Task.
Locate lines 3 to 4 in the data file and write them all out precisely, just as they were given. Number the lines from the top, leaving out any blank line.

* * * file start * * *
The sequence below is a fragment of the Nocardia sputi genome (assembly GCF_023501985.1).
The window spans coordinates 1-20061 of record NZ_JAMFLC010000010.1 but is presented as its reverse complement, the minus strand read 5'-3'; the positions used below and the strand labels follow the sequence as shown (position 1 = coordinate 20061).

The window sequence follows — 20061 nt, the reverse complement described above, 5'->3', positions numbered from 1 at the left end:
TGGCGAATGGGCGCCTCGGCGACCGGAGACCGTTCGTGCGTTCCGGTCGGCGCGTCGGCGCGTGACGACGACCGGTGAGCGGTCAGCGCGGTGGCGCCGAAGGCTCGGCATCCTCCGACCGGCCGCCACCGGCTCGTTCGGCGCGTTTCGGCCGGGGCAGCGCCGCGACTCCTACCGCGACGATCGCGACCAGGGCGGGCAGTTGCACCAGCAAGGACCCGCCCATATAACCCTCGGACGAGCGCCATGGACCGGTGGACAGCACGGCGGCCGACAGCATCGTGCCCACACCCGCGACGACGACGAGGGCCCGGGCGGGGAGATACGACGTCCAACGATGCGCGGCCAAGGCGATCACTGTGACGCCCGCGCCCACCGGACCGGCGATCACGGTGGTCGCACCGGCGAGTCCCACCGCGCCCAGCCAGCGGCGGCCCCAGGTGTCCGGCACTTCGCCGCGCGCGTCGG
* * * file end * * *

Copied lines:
The window sequence follows — 20061 nt, the reverse complement described above, 5'->3', positions numbered from 1 at the left end:
TGGCGAATGGGCGCCTCGGCGACCGGAGACCGTTCGTGCGTTCCGGTCGGCGCGTCGGCGCGTGACGACGACCGGTGAGCGGTCAGCGCGGTGGCGCCGAAGGCTCGGCATCCTCCGACCGGCCGCCACCGGCTCGTTCGGCGCGTTTCGGCCGGGGCAGCGCCGCGACTCCTACCGCGACGATCGCGACCAGGGCGGGCAGTTGCACCAGCAAGGACCCGCCCATATAACCCTCGGACGAGCGCCATGGACCGGTGGACAGCACGGCGGCCGACAGCATCGTGCCCACACCCGCGACGACGACGAGGGCCCGGGCGGGGAGATACGACGTCCAACGATGCGCGGCCAAGGCGATCACTGTGACGCCCGCGCCCACCGGACCGGCGATCACGGTGGTCGCACCGGCGAGTCCCACCGCGCCCAGCCAGCGGCGGCCCCAGGTGTCCGGCACTTCGCCGCGCGCGTCGG